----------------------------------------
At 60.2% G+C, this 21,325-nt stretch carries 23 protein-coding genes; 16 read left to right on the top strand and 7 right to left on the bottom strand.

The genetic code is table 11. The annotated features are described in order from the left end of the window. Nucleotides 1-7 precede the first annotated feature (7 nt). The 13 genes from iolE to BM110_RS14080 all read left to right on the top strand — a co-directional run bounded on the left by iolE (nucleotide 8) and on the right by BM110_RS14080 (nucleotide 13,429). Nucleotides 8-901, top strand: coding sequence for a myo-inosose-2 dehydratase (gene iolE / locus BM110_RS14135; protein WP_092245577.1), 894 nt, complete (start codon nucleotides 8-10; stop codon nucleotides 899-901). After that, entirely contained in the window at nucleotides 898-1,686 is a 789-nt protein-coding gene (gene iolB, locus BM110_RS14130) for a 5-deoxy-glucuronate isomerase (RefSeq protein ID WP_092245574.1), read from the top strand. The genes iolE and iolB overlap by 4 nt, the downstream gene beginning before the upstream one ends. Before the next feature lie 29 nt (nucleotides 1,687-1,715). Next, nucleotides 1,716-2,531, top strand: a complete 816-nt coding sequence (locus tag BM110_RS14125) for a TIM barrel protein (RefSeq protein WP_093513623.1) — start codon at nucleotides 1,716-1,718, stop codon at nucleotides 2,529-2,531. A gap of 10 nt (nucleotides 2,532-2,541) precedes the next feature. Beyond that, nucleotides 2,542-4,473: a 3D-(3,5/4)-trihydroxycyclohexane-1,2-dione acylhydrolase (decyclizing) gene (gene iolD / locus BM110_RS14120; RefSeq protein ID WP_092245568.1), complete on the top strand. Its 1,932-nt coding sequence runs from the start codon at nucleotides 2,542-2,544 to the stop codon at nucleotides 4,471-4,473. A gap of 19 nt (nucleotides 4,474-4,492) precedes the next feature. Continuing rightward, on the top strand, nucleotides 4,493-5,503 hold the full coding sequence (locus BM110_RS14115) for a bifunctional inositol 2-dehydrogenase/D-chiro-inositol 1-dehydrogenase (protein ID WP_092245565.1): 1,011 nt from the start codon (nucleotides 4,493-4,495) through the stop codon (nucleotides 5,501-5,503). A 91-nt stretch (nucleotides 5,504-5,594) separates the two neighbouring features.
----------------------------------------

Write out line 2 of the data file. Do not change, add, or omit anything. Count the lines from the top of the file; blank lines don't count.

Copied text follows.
The genetic code is table 11. The annotated features are described in order from the left end of the window. Nucleotides 1-7 precede the first annotated feature (7 nt). The 13 genes from iolE to BM110_RS14080 all read left to right on the top strand — a co-directional run bounded on the left by iolE (nucleotide 8) and on the right by BM110_RS14080 (nucleotide 13,429). Nucleotides 8-901, top strand: coding sequence for a myo-inosose-2 dehydratase (gene iolE / locus BM110_RS14135; protein WP_092245577.1), 894 nt, complete (start codon nucleotides 8-10; stop codon nucleotides 899-901). After that, entirely contained in the window at nucleotides 898-1,686 is a 789-nt protein-coding gene (gene iolB, locus BM110_RS14130) for a 5-deoxy-glucuronate isomerase (RefSeq protein ID WP_092245574.1), read from the top strand. The genes iolE and iolB overlap by 4 nt, the downstream gene beginning before the upstream one ends. Before the next feature lie 29 nt (nucleotides 1,687-1,715). Next, nucleotides 1,716-2,531, top strand: a complete 816-nt coding sequence (locus tag BM110_RS14125) for a TIM barrel protein (RefSeq protein WP_093513623.1) — start codon at nucleotides 1,716-1,718, stop codon at nucleotides 2,529-2,531. A gap of 10 nt (nucleotides 2,532-2,541) precedes the next feature. Beyond that, nucleotides 2,542-4,473: a 3D-(3,5/4)-trihydroxycyclohexane-1,2-dione acylhydrolase (decyclizing) gene (gene iolD / locus BM110_RS14120; RefSeq protein ID WP_092245568.1), complete on the top strand. Its 1,932-nt coding sequence runs from the start codon at nucleotides 2,542-2,544 to the stop codon at nucleotides 4,471-4,473. A gap of 19 nt (nucleotides 4,474-4,492) precedes the next feature. Continuing rightward, on the top strand, nucleotides 4,493-5,503 hold the full coding sequence (locus BM110_RS14115) for a bifunctional inositol 2-dehydrogenase/D-chiro-inositol 1-dehydrogenase (protein ID WP_092245565.1): 1,011 nt from the start codon (nucleotides 4,493-4,495) through the stop codon (nucleotides 5,501-5,503). A 91-nt stretch (nucleotides 5,504-5,594) separates the two neighbouring features.